The Japanese Art of Decluttering and Organizing
NEW YORK TIMES BESTSELLER
“A literal how-to-heave-ho and I recommend it for anyone who struggles with the material excess of living in a privileged society. (Thanks to Ms. Kondo, I kiss my old socks goodbye.) To show you how serious my respect for Ms. Kondo is: if I ever get a tattoo, it will say, Spark Joy!”
-Jamie Lee Curtis, Time
What to keep
Go from easy items to more difficult ones when figuring out what to keep.
What decluttering comes down to is examining your relationship with each and every single item in your home. Each relationship is different. Your history with your coffee maker has begun at a different point in time than your relationship with that postcard a friend sent you, and so on.
Do you know how thinking of some people instantly reminds you of the happy and exciting times you shared together? Possessions are the same, which makes some more worth keeping than others.
However, some relationships with things are more complicated than others. That’s why it’s best to start with easier categories of more functional items, like clothes, books, technology, documents, and other miscellaneous items. Most of these serve a clear purpose and don’t hold as many complex memories as your more sentimental items.
Save photos and memorabilia for the very end, because by then you’ll already be in decluttering mode and figure out what to do with these special memories a lot faster. Keep those where you distinctly remember creating or getting them – those are your longest lasting memories, which you can re-live over and over, and gratefully let go of the rest.
You Only Declutter Once (if you do it right).
Most people don’t even get started on decluttering, simply because they think it’s a lifetime job. That couldn’t be further from the truth. Marie Kondo says you only have to tidy up once – if you do it right – to leave a lasting impact on your life.
It takes her around six hours on average to clean a client’s house, and she’s a pro, so you should probably take a weekend to give yourself enough time. In fact, if you make it a special event, tidying up goes from tedious task to fun and life-changing experience.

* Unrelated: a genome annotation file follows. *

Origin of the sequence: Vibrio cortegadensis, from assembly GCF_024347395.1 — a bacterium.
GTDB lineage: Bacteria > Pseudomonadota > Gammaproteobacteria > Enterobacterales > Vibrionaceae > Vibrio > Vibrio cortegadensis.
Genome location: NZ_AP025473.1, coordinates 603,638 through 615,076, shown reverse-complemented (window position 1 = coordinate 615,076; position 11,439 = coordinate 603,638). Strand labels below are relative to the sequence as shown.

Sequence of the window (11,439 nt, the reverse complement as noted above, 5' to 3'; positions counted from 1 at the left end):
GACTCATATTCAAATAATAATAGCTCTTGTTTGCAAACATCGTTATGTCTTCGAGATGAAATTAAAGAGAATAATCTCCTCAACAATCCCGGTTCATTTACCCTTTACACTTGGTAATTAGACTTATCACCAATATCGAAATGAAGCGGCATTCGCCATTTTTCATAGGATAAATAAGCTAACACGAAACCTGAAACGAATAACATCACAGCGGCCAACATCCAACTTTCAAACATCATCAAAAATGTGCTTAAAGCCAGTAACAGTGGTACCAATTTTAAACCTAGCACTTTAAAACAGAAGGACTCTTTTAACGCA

Once you’ve thrown a thorough cleaning party, you’ll not only have the biggest part behind you, but also emerge with a new mindset. Chances are, you’ll buy a lot less in the future, to keep your space neat and clean, which makes future clean ups simple and easy.
For example, I threw out 75% of my clothes, all of my video games, DVDs and BluRays, some of my books and most of my old school supplies and notes in 2013. I felt so free afterward that the last thing I wanted was to fill up all those empty shelves again with the same clutter, so I’ve never had to do another big clean out since then.
Now it’s mostly just tossing an item here and there, while my space remains forever organized.
How to make decisions
Don’t overcomplicate tidying up, just use a few simple questions.
But how the hell do you even decide what to keep and what to toss? This is where most people overcomplicate things, but not you. Not after you’ve read this, anyway.
Konmari suggests a few simple questions which you can use, moving from a rational to a more emotional approach, depending on the item and the complexity of the relationship you have with it.
Start with these:
- What is the purpose of this object?
- Has it fulfilled its purpose already?
- Why did I get this thing?
- When did I get it?
- How did it land in my house?
For example, a DVD that’s still in its packaging has likely not fulfilled its purpose yet, but if it’s been sitting on your shelf for a year, chances are it’ll be better off in someone else’s hands.
But, for some things, rational reasoning won’t win over your powerful gut reaction to keep them. When you find you’re emotionally attached to an item, switch to examining how it contributes to your happiness:
- Does this thing make me happy when I see it/hold it?
- Do I see/hold it on a regular basis?
For example, gift cards are nice messages from friends and loved ones, bringing you joy and happiness. But even though you keep them around, you probably never look at them again. You’ve received the message, and therefore you can now let them go.